Yemen in Focus: Saudi-led coalition continues to kill children
The United Nation’s latest decision to remove the Saudi-led coalition from a blacklist of warring parties responsible for killing children was “shameful”, Human Rights Watch told The New Arab.
The move, announced by UN chief Antonio Guterres, undermines both the global body and its chief, Afrah Nasser, Yemen researcher at Human Rights Watch, told The New Arab.
“It not only reflects the ignorance or the deliberate dismissal of mounting evidence of violations against children in Yemen, as shown by many rights organisations, but also the the UN’s own reports,” Nasser said.
“It’s just shocking and disappointing. Guterres is undermining his own credibility and the UN’s credibility in Yemen. It’s clear that the road for justice for Yemen’s victims is a very long one, but we have to continue marching on and continue the work and the struggle to hold all those war criminals to account,” she added.
The comments came after Guterres on Monday said the coalition - led by Saudi Arabia and the UAE - would "be delisted for the violation of killing and maiming, following a sustained significant decrease in killing and maiming due to air strikes".
He warned that the coalition's actions in Yemen will be monitored and "any failure" to reduce the number of child casualties would result in it being added back onto the blacklist next year.
Just hours later, the Saudi-led coalition struck a vehicle in the capital Sanaa, killing at least 13 civilians, including women and four children.
The Houthi rebel-run Health Ministry identified 11 victims, including a woman and four children, aged 12-14, on the northwestern highway. Ministry spokesman Youssef al-Hadri said another two bodies were burned beyond recognition.
The group was on their way home from a local market when they were suddenly bombed, said Save the Children.
"This tragedy is yet more proof that, even though the war in Yemen has dropped off the radar of many people, it is still far from over," said Xavier Joubert, Yemen's country director for international aid group Save the Children.
On Wednesday, the Saudi-led coalition quickly scrambled to deny targeting Yemeni civilians in air strikes.
Even with such denials, the Saudi-led coalition has faced widespread international criticism for air strikes that have killed hundreds of civilians and hit non-military targets, including schools, hospitals and wedding parties.
Yemen’s northwestern border with Saudi Arabia is a frequent target for Saudi warplanes, which closely track convoys in the region and have made many errors over the years.
Yemen's conflict erupted in 2014, when Houthi rebels seized much of the country’s north, including the capital, Sanaa.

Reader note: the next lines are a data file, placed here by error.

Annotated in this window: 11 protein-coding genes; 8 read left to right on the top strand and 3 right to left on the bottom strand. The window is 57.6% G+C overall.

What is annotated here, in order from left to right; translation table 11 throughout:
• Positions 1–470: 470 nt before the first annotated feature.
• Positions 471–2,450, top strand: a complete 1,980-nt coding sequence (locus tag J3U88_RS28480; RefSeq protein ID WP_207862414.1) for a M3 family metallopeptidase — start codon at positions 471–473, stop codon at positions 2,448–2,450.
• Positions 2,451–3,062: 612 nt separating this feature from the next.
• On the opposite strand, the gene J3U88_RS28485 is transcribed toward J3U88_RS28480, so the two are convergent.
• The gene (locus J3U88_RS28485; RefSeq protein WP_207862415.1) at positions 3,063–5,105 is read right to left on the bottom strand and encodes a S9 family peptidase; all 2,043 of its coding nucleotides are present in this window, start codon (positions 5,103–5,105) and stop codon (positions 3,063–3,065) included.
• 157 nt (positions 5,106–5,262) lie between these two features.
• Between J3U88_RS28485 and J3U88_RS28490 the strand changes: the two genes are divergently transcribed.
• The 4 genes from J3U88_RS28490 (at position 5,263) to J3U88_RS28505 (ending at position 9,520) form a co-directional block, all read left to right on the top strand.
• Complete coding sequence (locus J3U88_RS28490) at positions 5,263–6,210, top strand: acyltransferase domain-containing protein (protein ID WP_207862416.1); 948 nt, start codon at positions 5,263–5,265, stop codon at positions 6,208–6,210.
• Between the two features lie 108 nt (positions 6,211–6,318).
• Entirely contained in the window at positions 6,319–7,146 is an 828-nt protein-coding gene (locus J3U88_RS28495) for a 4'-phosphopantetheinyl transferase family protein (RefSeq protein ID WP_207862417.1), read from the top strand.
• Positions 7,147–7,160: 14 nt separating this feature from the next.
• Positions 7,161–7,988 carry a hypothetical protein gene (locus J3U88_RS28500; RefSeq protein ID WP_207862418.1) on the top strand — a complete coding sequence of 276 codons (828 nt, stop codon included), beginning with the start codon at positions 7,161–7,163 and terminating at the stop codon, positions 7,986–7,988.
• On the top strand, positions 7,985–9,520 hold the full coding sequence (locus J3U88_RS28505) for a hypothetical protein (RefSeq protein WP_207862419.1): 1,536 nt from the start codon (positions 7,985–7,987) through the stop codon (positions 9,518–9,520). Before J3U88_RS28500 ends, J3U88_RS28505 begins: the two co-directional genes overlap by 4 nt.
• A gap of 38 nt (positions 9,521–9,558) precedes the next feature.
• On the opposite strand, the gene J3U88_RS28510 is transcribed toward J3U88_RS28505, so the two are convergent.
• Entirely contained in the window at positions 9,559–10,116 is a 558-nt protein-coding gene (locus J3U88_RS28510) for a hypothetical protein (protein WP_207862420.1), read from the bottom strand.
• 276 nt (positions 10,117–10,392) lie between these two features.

A US-backed, Saudi-led coalition intervened the following year to oust the Iran-allied Houthis and restore the internationally recognised government of President Abed Rabbo Mansour Hadi.
Read also: Yemen in Focus: Houthi rebels slammed for imposing 'discriminatory' religious tax
The war has killed over 112,000 people, according to the Armed Conflict Location & Event Data Project, including 12,000 civilians. Aerial bombings and intense ground fighting have destroyed thousands of buildings, leaving half of Yemen's hospitals dysfunctional.
The conflict has only escalated as the country’s devastated health system struggles to cope with a major coronavirus outbreak. On Monday, the internationally recognized government recorded 116 new infections, including 36 deaths, its biggest daily jump yet.
The Houthis have refused to release their coronavirus case count, saying such publicity causes panic. Although testing remains extremely limited nationwide, a dramatic spike in deaths among those suffering from Covid-19 symptoms indicates the pandemic is surging across the Arab world’s poorest country.
The total number of deaths currently stands at 244, with 902 infections, though hundreds of 'mysterious' deaths with Covid-19-like symptoms have been recorded across the country.
The embassy did not specify how many people had contracted Covid-19.
Meanwhile, the UN refugee agency announced on Thursday that more than 94,000 people have been displaced and forced to flee their homes in several parts of Yemen since January, a grim statistic reflecting the devastation brought on by the civil war in the Arab world's most impoverished country.
"The ongoing conflict in Yemen continues to displace people from their homes as they struggle to survive," UNHCR said in a tweet.
The agency said the number of over 94,000 - including at least 15,000 households - were displaced between Jan. 1 and June 6. Only about 5,200 people were able to return to their places of origin in that period, added the UNHCR.
Yemen In Focus is a regular feature from The New Arab.
Sana Uqba is a journalist at The New Arab.
Follow her on Twitter: @Sanasiino